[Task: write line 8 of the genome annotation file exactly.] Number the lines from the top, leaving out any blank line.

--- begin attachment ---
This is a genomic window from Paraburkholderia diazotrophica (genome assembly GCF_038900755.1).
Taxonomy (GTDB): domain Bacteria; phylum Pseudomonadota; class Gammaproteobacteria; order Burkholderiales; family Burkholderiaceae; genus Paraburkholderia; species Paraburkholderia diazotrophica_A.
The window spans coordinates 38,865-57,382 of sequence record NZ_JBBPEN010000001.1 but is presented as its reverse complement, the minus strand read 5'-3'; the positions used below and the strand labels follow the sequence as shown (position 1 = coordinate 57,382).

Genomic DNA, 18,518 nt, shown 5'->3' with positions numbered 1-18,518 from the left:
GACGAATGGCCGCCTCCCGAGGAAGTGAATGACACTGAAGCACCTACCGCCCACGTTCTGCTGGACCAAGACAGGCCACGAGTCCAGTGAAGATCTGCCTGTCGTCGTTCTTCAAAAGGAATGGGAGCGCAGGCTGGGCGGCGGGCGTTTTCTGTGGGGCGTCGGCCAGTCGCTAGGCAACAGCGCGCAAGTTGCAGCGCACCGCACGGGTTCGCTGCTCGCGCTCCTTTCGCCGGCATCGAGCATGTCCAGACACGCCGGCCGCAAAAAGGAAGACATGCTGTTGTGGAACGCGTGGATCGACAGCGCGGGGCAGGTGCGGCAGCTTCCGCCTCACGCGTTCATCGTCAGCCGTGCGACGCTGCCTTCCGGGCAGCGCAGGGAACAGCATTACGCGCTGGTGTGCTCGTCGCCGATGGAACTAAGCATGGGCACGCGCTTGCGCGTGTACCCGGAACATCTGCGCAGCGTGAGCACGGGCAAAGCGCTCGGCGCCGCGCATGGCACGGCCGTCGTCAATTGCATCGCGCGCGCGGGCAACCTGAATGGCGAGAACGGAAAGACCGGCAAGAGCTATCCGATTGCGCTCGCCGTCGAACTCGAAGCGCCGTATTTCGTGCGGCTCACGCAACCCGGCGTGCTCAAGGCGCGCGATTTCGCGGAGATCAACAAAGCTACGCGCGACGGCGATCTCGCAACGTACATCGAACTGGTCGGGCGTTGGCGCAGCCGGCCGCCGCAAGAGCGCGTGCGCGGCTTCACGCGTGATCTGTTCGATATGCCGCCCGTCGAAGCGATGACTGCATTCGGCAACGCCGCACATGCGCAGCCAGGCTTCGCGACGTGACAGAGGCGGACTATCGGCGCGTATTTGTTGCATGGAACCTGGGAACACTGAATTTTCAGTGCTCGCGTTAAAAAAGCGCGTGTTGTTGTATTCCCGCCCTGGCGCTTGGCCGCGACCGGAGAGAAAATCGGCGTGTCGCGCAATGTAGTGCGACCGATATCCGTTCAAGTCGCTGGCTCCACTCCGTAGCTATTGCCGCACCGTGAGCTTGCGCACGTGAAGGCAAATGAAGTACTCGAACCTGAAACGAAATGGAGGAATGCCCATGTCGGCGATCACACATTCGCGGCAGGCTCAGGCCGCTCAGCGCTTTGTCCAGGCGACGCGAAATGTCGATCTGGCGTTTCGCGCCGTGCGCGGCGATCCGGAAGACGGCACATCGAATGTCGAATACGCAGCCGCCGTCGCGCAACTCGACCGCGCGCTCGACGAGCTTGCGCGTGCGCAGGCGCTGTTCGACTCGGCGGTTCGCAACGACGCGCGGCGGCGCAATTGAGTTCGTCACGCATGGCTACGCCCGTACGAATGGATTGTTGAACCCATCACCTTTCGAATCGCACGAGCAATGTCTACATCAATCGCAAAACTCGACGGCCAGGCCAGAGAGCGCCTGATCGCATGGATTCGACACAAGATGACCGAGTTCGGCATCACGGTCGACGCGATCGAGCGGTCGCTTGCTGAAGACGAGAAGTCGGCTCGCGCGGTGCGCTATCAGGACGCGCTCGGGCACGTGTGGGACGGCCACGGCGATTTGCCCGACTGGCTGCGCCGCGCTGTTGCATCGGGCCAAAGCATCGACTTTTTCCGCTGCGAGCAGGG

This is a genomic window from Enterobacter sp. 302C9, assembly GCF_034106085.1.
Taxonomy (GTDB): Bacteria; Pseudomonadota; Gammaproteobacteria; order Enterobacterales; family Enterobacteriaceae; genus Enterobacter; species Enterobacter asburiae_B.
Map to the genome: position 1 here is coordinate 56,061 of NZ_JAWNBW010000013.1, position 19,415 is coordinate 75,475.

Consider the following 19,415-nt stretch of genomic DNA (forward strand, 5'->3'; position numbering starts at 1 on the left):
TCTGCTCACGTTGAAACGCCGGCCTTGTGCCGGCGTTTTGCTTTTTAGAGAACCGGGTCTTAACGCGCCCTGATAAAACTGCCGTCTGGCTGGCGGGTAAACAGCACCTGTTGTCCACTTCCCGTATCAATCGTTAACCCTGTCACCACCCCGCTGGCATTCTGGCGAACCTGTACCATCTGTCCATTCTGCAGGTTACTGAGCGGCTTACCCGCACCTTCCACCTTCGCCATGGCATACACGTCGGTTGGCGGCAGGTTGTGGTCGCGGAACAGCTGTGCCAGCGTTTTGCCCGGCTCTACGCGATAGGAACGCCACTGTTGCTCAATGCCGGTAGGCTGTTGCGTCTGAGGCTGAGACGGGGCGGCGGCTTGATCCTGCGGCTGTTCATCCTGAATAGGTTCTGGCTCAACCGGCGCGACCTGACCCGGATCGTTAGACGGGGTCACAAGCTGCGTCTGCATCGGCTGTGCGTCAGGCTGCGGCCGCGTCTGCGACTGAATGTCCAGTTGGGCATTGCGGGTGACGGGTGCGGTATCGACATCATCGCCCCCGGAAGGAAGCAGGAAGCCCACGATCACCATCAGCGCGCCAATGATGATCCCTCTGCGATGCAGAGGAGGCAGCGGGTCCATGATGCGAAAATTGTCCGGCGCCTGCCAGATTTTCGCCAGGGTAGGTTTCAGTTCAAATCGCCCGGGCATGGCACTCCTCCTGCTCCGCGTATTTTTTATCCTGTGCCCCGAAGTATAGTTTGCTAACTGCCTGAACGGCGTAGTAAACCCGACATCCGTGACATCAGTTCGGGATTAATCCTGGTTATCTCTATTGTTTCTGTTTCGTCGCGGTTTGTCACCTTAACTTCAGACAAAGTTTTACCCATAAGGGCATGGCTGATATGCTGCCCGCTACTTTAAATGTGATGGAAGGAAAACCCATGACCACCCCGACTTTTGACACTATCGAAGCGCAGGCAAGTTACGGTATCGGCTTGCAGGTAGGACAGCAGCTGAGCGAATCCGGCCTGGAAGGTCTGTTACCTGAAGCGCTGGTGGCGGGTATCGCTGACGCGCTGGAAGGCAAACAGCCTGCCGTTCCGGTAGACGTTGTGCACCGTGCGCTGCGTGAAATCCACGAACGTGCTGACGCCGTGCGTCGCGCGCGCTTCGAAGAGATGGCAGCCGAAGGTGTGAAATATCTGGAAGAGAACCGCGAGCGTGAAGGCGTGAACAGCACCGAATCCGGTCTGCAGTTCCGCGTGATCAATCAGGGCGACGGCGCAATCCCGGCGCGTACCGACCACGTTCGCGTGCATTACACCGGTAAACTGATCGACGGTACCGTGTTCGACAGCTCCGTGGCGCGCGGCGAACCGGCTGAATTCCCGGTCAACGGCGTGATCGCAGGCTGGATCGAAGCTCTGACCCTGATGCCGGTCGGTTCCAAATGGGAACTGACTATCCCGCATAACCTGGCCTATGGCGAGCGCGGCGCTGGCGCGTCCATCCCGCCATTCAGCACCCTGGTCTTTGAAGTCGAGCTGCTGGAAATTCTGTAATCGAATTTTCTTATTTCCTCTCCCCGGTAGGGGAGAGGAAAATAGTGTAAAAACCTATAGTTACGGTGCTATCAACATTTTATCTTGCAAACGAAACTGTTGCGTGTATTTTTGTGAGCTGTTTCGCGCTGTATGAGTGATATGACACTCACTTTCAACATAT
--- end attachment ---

Map to the genome: position 1 here is coordinate 56,061 of NZ_JAWNBW010000013.1, position 19,415 is coordinate 75,475.